Can Technology Help Swing Scotland’s Referendum Towards Yes?
BY Jon Worth | Wednesday, September 17 2014
Scotland has been part of the United Kingdom since 1707 and the old cultural ties to the rest of the British Isles are one of the main arguments made against independence in tomorrow's referendum vote. Yet if the Yes to independence side is to succeed – the polls narrowed in the final month of the campaign to within a couple of percent after a sudden surge in support for independence – it will be something much more modern that will win the day: the use of online technology in a top-down data driven manner and networked grassroots way.
The Scottish National Party (SNP) led by First Minister of Scotland Alex Salmond was the first British political party to make use of Nationbuilder software in the 2011 Scottish parliamentary elections, and it was its win, building on its partial 2007 success, that paved the way for tomorrow's referendum. This top-down technology has since been reapplied to Yes Scotland, the umbrella campaign on the Yes side. The No side – officially the Better Together campaign – has been playing catch up in terms of technology.
The independence referendum has five components that make it an ideal testing ground for online politics. First, the question at stake is a simple one: Yes or No to an independent Scotland. Second, every vote counts equally. There are no key seats or the UK equivalent of swing states in US election; although only residents of Scotland can vote, which excludes those living out of country, roughly 20 percent of all Scots. Third, political parties have had to collaborate and build umbrella campaigns: the SNP and the Greens on the Yes side as well as Labour, Liberal Democrats and Conservatives on the No side. Fourth, Scotland is one of the least densely populated parts of the UK meaning technology has helped overcome geographic distance to network people with similar views together. Fifth, the mainstream media, especially the London based newspapers, have been slow to cover the referendum and are almost all on the No side, meaning the Internet was the main place for the expression of alternative views.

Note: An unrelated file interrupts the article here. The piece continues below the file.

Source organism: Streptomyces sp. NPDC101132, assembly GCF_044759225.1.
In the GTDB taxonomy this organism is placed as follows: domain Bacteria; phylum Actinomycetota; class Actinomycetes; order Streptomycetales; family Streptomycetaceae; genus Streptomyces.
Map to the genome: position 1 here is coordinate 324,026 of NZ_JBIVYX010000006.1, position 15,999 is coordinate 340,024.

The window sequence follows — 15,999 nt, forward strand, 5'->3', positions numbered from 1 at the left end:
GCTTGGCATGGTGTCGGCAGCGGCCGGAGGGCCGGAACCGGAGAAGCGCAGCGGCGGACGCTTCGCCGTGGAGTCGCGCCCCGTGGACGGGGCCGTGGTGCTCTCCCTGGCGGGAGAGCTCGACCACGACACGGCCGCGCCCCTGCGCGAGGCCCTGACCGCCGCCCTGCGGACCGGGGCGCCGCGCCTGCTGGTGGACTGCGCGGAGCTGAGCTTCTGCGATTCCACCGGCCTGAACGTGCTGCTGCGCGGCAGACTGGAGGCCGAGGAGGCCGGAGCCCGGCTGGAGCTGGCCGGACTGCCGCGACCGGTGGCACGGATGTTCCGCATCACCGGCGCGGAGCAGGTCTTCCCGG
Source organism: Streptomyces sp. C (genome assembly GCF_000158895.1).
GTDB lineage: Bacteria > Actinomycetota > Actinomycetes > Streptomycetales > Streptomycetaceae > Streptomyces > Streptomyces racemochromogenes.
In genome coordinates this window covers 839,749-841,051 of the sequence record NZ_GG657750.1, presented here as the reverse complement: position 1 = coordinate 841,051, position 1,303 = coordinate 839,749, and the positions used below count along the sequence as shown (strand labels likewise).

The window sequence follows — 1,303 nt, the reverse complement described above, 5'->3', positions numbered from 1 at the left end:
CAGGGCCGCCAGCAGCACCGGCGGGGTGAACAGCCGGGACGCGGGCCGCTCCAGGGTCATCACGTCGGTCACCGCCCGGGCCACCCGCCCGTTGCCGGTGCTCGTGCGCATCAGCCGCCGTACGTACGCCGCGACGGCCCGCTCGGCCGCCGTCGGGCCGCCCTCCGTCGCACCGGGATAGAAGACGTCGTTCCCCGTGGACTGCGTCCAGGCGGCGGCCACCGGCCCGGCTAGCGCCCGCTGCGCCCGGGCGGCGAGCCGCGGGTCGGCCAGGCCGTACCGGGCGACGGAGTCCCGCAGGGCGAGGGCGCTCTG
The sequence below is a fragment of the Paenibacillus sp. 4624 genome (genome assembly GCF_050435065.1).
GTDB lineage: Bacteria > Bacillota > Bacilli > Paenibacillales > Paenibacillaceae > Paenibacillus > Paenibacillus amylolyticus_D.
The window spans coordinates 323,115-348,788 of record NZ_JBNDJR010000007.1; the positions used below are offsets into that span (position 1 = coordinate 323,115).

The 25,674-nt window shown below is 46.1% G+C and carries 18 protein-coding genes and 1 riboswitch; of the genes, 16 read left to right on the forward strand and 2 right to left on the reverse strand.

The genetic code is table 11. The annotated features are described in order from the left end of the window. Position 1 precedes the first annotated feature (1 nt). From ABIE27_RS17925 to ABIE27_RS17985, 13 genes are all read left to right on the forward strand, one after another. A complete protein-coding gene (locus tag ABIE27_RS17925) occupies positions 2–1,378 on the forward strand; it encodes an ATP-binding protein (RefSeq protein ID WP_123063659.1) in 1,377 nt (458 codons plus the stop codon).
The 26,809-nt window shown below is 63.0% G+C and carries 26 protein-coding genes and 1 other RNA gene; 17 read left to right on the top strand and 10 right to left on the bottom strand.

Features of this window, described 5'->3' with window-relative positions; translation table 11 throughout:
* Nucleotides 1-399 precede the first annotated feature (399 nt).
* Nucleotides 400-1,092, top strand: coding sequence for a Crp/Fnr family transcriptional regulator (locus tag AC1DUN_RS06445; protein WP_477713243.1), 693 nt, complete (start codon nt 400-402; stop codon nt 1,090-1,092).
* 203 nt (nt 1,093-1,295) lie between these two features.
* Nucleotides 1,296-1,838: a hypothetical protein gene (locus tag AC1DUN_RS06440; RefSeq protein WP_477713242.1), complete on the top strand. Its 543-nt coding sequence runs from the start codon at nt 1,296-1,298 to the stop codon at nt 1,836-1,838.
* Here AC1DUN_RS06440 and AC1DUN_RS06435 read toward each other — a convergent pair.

Technology is also one of the reasons why the mass grassroots campaign network on the Yes side has helped to narrow the polls, taking Scotland to the brink of independence. These activists have been networking extensively online. Websites not part of the official campaigns such as Wings Over Scotland have run their own fundraising campaigns, raising more than £150,000 on their own. Meanwhile, parodies such as Lady Alba’s “Gaga for Independence” livened up the campaign with reasons why Scotland and the rest of the UK have had a “Bad Romance.” The spectacular failure of the No campaign's video aimed at undecided women voters – which received the label #PatronisingBTlady – shows the extent to which it has failed to capture key voting groups.
Analysis of social media use by both sides in the campaign – both by the official campaigns, and also Facebook's analysis (paywall) – show greater activity on the Yes side. Both sides have traded allegations about social media intimidation of the other by its activists, which has also crossed from online into offline. No side politician Jim Murphy suspended a speaking tour as a result. Official campaigners on both sides acknowledged that the debate has grown so large and complicated that no official campaigner can control either side.
With 97 percent of eligible voters have signed up to the electoral rolls and a turnout of close to 90 percent is expected, this referendum is an extraordinary event. Whatever the result, technology was central to these campaigns.
Follow #indyref from 2200 BST on Thursday to find out the results!
Jon Worth is a UK citizen and blogger resident in Berlin. His blog - www.jonworth.eu - is one of the longest running blogs about EU politics and technology. He works as a freelance online communications consultant for politicians and governments across Europe.